Product development entails a series of well-orchestrated steps to take a product from concept to manufacturing. For organizations looking to complete a project development endeavor, understanding the steps from design to fabrication and beyond will help facilitate the process and provide the desired outcomes.

Starting with a concept

Every new product design, even those that are going through product evolution, starts with a concept. When faced with a  challenge to develop a conceptual design, product development professionals will utilize a mix of design tools and design morphology tools to get concepts fleshed out. Use of these tools often yields several viable design options, which are then narrowed down to a select few conceptual options. Once a conceptual design in established, detailed designs follow. Detailed design is the phase where the design is refined and plans, specifications and estimates are created and can include 2D and 3D models, cost build up estimates, procurement plans etc. This phase is where the full cost of the project is identified in most cases. Detailed design is a necessity in the product development process.

Documentation

Design documentation is key for any product development project and often spans the entire development process in some form or another. The importance of good documentation in product development projects is often underestimated. Product development requires a series of intricate steps along the way, and having solid design documentation can go a long way in ensuring a project goes well.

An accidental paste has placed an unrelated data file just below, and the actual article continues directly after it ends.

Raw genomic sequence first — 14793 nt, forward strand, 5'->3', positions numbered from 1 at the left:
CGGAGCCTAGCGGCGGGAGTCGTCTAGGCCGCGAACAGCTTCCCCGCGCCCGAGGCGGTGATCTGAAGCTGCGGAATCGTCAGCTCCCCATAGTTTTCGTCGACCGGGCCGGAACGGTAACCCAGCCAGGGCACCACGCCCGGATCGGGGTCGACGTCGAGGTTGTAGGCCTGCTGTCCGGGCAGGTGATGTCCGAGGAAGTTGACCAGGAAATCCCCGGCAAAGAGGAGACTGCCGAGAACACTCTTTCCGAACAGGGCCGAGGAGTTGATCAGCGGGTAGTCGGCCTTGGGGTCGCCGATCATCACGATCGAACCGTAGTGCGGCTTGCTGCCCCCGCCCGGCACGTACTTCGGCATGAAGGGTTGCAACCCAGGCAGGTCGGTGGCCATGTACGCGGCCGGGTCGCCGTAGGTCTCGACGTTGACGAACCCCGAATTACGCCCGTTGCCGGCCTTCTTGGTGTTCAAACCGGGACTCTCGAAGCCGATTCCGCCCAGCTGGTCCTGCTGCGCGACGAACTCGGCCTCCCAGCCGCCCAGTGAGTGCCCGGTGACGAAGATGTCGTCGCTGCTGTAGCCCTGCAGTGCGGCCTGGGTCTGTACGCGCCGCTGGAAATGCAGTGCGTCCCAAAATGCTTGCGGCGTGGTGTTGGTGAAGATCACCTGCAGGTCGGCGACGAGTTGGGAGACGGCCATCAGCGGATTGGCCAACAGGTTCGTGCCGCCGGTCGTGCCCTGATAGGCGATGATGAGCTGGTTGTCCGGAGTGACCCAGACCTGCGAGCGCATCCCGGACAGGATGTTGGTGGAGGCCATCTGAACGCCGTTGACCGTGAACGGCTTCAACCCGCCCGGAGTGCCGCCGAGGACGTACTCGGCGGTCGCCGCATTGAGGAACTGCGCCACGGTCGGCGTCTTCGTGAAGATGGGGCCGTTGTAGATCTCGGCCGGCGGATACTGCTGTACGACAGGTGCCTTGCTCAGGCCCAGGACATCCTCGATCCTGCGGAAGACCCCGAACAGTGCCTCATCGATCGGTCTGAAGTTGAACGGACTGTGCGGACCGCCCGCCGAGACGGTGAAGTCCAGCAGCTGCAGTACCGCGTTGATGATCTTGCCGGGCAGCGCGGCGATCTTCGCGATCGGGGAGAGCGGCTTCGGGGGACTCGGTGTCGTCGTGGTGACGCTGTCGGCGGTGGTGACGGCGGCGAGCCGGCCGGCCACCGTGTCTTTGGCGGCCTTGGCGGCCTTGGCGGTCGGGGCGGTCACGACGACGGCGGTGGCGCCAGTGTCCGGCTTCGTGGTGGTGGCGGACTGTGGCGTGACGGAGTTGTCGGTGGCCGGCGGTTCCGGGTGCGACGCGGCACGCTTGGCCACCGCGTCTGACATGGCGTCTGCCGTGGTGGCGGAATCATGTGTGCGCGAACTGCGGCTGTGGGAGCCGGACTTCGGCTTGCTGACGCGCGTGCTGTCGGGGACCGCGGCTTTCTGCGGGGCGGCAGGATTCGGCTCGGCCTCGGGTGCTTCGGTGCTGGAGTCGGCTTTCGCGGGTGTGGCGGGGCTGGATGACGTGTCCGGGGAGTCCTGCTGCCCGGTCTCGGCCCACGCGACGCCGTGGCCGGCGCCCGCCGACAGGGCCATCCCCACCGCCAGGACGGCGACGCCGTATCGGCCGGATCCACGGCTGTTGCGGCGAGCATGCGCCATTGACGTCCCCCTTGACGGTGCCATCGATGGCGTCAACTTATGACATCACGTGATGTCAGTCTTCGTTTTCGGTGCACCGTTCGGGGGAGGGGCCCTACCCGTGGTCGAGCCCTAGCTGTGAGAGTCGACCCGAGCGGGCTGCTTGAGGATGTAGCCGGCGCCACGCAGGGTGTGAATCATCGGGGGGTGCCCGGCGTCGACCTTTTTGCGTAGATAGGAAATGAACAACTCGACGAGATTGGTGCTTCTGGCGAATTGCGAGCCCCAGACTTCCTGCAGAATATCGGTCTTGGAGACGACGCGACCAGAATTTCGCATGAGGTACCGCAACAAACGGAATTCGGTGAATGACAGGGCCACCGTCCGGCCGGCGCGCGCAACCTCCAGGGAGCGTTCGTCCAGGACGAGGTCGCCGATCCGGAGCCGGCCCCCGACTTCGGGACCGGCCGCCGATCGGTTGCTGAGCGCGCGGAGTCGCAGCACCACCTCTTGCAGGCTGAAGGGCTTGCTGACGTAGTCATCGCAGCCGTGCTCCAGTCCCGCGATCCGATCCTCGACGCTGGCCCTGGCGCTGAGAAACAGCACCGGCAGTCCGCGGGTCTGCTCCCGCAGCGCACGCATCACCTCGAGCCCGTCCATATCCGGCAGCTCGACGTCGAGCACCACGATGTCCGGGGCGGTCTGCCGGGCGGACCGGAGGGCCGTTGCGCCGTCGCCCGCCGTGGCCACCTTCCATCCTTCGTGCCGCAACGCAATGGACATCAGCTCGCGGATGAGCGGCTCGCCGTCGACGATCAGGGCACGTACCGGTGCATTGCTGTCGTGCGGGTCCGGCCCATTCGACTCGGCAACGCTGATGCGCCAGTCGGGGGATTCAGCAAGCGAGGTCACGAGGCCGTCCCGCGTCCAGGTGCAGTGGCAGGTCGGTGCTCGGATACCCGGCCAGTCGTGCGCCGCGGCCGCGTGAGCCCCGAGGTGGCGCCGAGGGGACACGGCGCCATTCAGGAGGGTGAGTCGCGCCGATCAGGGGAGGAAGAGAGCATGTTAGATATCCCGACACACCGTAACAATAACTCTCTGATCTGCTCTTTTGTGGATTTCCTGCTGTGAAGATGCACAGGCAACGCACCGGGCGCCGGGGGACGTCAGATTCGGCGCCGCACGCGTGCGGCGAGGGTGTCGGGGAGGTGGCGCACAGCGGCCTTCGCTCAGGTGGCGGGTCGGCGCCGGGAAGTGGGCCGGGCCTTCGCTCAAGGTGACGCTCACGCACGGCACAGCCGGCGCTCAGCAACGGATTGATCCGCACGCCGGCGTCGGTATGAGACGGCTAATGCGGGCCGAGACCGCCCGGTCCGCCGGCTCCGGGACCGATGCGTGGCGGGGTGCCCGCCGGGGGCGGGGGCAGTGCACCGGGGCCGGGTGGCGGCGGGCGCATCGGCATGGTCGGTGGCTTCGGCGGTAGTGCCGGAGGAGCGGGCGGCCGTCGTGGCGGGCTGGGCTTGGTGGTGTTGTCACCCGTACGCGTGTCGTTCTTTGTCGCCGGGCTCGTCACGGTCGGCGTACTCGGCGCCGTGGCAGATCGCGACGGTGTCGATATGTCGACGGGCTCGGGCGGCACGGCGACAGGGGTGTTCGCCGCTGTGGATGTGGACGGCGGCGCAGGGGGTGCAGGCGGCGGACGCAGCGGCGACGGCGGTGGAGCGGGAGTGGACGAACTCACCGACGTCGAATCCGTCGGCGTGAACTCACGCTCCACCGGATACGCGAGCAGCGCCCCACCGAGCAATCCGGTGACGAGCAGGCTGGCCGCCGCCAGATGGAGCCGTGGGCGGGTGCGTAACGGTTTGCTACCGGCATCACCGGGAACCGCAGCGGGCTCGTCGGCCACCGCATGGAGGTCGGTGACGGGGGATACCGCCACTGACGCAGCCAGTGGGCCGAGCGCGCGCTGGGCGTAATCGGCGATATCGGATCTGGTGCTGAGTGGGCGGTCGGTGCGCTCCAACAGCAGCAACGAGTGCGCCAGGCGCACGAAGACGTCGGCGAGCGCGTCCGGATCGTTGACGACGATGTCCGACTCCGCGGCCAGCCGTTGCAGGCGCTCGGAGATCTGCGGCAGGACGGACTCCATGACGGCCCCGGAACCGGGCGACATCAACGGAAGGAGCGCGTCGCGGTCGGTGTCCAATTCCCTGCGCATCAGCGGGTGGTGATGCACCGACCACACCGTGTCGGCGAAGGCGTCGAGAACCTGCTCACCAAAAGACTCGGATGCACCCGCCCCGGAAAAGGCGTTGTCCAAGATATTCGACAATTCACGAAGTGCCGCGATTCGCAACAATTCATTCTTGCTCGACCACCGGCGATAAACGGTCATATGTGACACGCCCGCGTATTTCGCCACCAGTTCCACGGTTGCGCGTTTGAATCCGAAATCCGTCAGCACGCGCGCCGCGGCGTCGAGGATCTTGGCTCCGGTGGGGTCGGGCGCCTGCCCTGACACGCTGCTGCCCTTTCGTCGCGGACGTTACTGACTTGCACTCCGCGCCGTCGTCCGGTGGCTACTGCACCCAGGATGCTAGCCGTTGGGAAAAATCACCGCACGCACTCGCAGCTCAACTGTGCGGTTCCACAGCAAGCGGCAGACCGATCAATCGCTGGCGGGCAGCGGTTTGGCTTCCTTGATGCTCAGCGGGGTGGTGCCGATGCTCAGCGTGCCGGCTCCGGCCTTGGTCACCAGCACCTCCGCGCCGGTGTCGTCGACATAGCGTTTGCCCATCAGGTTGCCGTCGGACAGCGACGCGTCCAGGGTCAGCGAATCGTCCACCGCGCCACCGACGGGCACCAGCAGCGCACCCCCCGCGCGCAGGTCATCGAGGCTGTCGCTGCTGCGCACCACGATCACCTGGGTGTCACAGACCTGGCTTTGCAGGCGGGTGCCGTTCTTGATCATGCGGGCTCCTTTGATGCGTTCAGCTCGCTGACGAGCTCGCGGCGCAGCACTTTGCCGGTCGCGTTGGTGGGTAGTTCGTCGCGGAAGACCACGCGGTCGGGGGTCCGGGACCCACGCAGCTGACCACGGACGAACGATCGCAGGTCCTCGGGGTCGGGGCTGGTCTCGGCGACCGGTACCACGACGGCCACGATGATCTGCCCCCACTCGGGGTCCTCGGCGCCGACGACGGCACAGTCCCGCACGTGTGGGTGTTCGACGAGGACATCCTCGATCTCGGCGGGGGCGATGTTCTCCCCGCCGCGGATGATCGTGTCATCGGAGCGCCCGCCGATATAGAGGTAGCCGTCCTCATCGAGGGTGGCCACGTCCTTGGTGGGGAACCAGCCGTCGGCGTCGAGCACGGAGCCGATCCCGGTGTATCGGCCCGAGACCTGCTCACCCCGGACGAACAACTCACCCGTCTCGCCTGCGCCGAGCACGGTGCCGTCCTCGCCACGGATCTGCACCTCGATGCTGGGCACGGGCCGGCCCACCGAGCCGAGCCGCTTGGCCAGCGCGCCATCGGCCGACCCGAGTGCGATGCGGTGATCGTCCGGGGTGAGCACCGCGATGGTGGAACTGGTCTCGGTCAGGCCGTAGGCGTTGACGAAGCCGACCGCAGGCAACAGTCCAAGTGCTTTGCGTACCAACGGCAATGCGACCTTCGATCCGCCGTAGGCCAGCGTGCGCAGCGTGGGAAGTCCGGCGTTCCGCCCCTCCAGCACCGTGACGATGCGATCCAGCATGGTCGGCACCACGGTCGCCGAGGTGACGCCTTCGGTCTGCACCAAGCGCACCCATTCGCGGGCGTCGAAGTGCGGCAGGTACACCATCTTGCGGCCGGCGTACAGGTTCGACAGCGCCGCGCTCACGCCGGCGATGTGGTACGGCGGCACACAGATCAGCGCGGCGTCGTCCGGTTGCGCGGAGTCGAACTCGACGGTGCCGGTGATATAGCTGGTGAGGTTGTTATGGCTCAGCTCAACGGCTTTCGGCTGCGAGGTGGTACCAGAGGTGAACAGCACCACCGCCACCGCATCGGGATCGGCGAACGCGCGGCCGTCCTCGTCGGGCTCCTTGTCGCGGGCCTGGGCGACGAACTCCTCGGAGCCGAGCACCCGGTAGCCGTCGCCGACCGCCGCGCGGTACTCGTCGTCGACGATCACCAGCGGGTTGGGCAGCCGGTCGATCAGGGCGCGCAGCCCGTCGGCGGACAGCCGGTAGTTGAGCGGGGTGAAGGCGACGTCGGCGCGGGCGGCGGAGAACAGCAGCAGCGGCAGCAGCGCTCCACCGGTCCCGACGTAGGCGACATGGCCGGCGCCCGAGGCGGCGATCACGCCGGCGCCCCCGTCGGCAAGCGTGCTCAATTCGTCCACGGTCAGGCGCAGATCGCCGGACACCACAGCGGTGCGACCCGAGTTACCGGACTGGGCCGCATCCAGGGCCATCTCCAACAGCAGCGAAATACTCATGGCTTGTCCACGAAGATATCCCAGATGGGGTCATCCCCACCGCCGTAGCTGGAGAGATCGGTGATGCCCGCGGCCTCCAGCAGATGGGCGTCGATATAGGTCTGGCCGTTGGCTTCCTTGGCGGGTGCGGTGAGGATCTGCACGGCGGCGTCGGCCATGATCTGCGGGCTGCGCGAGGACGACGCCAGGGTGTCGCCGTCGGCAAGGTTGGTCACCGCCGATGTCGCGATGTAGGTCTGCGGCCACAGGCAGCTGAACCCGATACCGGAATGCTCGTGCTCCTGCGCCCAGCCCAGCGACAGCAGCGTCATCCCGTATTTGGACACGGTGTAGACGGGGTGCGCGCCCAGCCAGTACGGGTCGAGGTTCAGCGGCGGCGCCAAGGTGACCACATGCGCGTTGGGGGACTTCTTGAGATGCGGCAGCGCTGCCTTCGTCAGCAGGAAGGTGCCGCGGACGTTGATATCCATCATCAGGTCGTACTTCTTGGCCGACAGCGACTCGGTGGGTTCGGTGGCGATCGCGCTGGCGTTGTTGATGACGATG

Finally, Fabrication

Fabrication is the application of rapid prototyping and rapid tooling technologies to the direct manufacture of parts in an on-demand, low volume or a mass customization production environment. It can help determine the “manufacturability” of a product by first testing through 2D and 3D models. While more manufacturers are accepting 3D models as an input rather than the traditional, fully-dimensioned, 2D fabrication drawings, 2D models are still a viable option to leverage for fabrication. For organizations that are committed to ongoing product development, on-site machining and fabrication shortens design cycles and may be worth the investment. Others may outsource product development steps such as fabrication to a reputable engineering services firm that can assist in this step of the project.

Fabrication is the final step prior to production, and is therefore key in the product development process for any new product design. It allows for extensive testing of a product before manufacturing begins and is crucial in identifying any areas of improvement. The steps from design to fabrication should be done by those well-versed in the whole product development process to help facilitate the project beginning to end.

 

Morten Jensen
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